Mediatomb makes your PS3 finally useful.

Ca 8 months ago I bought a Playstation 3. I was fascinated by its ‘supercomputer in a box’ claims, found Cell technology mildly interesting and it’s been a long time since I’ve been playing a good first person shooter. As Amazon had a good deal that included “Resistance: Fall of Man” I had this magnificent geek box sitting next to my TV in no time.

If you look at it objectively, it really does offer a lot for its moderate price: it can play Blue Ray, DVDs, CDs and all sort of other discshaped things, USB keys, can hook up to your Ipod and all other sort of things. It does Bluetooth, Wifi and, crucially, has uPNP capabilities: for those non-Geeks out there it means it can play movies and sound files that are lying on other computers around the house by the virtue of wifi.

In the past I managed to get this done thanks to my single Windows machine in the house, but who wants to have one of those monsters on, wasting electricity all the time. Now, thanks to Ubuntu, the AspireOne and Mediatomb this is all much more elegantly organised:

As the AspireOne is only fired up for work at home (it never ends, you know) my need for a decent musical background begins exactly at the same time. With the PS3 hooked up to a decent pair of speakers this is (though of course not hi end, due to the fact that the music on the Aspireone is encoded in some sort of compression format) an easy way to put my 28 GB music collection to use. Mediatomb is surprisingly easy to install and configure for a Linux product concocted by without doubt very nerdy but ultimately nice gentlemen (just look at the guy who looks after Rhythmbox for Gnome. You wouldn’t even mind living next to him. And that’s a big compliment for your average Gnome coder).

This is of course not perfect, and I am aware of the acute lack of proper, non-encoded tunes in my household. There is still the matter of 450 vinyl records stored away in a warehouse in Ilford, but before I could peruse these again I have to source a decent amp, a set of proper electrostatic speakers and dig out my Thorens turntable, so that will take a bit.

In the meantime I am quite happy to enjoy Charlie Parker in mildly compressed form.

Sometimes even music reproduction is being hit by compromise.

Tough. I know.

Where to go when you’re an AspireOne user.

The EEEpc’s community has already been well documented, so today a shout out for the two sites keeping the AspireOne users out there happy, supported and content: is a blog cum forum, serving the need of the AO community and is incredibly helpful (especially the forum, which really produces some astounding guides and hacks, thanks to its resident ultra-alpha geeks).  Macles* keeps an eye on the software side of things, offering downloads for the Acer Bios upgrades and points to updates.

Both excellent sites, both well worth visiting.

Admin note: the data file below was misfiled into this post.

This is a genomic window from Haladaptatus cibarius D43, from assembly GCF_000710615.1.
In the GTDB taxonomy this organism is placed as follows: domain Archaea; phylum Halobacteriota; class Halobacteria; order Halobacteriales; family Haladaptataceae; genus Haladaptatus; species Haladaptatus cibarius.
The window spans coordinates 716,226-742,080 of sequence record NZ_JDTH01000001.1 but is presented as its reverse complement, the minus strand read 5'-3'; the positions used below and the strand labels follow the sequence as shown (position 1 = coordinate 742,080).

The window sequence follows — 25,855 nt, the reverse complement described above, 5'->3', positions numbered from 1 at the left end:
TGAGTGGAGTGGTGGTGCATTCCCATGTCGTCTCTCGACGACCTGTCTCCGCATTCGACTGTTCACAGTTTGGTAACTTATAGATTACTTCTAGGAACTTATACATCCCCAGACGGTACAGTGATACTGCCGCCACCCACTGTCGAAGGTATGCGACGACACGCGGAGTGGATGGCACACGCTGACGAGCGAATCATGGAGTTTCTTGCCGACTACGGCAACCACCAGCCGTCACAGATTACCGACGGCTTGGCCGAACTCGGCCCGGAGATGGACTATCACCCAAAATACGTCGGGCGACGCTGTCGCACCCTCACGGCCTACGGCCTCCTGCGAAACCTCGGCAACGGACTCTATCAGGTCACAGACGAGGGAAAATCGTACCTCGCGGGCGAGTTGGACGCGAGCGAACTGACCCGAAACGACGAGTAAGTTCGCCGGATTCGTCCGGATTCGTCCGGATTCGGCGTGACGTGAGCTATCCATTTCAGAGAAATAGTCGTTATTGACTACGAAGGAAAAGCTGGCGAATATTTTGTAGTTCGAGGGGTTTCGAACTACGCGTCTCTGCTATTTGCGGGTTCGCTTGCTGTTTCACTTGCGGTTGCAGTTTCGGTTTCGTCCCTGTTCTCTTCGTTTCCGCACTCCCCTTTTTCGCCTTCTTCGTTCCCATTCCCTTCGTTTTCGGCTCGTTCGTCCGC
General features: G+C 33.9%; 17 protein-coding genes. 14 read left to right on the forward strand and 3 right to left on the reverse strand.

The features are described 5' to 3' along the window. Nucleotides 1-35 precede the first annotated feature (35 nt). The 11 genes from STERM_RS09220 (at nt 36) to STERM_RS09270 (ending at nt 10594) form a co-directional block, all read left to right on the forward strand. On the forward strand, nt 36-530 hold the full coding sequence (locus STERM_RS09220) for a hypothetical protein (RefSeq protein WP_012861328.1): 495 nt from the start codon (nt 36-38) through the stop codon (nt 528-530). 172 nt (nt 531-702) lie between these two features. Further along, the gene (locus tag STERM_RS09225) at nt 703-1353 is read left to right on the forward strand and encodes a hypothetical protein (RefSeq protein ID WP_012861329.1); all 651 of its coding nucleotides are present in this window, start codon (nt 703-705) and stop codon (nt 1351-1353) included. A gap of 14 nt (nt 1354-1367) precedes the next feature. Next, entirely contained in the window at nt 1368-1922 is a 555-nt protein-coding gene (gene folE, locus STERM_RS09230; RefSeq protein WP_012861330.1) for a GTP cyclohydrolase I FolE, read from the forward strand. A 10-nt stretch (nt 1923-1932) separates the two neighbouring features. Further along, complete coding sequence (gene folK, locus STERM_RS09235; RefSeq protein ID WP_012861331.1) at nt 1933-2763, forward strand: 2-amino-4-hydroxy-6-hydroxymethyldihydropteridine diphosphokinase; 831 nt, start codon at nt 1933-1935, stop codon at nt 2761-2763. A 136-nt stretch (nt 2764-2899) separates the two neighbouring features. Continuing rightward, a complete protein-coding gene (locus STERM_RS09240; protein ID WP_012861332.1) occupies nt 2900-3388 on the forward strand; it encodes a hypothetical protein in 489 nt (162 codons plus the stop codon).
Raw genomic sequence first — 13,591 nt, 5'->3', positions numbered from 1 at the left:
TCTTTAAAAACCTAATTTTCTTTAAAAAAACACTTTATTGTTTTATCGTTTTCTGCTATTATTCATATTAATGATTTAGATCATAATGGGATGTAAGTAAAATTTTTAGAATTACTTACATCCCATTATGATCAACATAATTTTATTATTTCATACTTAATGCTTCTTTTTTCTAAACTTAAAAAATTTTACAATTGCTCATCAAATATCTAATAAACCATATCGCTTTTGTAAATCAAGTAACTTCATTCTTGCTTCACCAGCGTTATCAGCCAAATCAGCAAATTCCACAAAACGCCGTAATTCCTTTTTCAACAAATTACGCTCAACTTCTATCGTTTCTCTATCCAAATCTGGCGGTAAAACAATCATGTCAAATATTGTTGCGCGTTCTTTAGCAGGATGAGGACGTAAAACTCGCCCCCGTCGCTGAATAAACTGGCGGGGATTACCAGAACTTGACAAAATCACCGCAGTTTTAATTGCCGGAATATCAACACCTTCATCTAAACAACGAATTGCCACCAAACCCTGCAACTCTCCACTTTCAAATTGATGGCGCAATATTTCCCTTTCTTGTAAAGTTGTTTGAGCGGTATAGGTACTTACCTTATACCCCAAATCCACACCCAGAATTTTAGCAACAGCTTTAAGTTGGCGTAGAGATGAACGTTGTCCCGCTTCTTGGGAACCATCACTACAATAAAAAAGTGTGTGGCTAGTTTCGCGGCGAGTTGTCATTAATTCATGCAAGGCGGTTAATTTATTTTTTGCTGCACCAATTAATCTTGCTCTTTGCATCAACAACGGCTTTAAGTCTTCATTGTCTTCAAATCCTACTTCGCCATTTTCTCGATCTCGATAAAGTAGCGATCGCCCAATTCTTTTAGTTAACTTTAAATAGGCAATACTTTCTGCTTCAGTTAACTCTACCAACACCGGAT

Ubuntu on the Aspire One

Hello all,

after a short break from posting, Messagedfromtheouthouse is now back in action. Work unfortunately was a bit overwhelming over the last two weeks, but after a nice and quiet weekend filled with lounging on sofa and bed and some serious Indian cooking I am appropriately refreshed to get back to the important business of blogging. Anyway, I am sure you all remember that I recently bought an Aspire One, Acer’s answer to the EEEpc, the lovely little white laptop that is giving so much joy to the best girlfriend ever (and millions of happy clients all over the world). Faced with a serious shortage of EEE’s in my vicinity, I went for the Aspire One with it’s chunky 120MB HD and more generous sized keyboard. Fitted with ‘Linpus Lite’, I was moderately happy with the machine, though it’s ancient software suite and garish desktop design annoyed me slightly.That and it’s annoying fan, but that’s a different story.

This weekend I finally had the chance to change the operating system, and after much soul searching I went for Ubuntu’s Netbook Remix (NMR). And boy, the change is immense.

But first things first: the current NMR is based on Ubuntu’s Hardy Heron with some kernel tweaks for Intel’s weird little Atom processor and some proprietary drivers for the built in wifi. The installation is straightforward: download the image, transfer it unto a USB key, boot the AspireOne from the USB key and Robert is your mother’s brother. After the first boot all you have to do is add some personal details and everything just works. Firefox 3, Evolution, Open Office 2.4, all wrapped up in a very tasteful GUI, devoid of the terrible vomit green and orange colours that Linpus Lite was offering.

Battery management seems improved, wifi works, audio works (and somehow sounds not as flat. Maybe due to a different Alsa version?), webcam works, and now I have access to Ubuntu’s massive repositories and I don’t have to dabble with Fedora’s weird package management system anymore. A win-win situation.

Suddenly working with the AspireOne seems to be much more fun.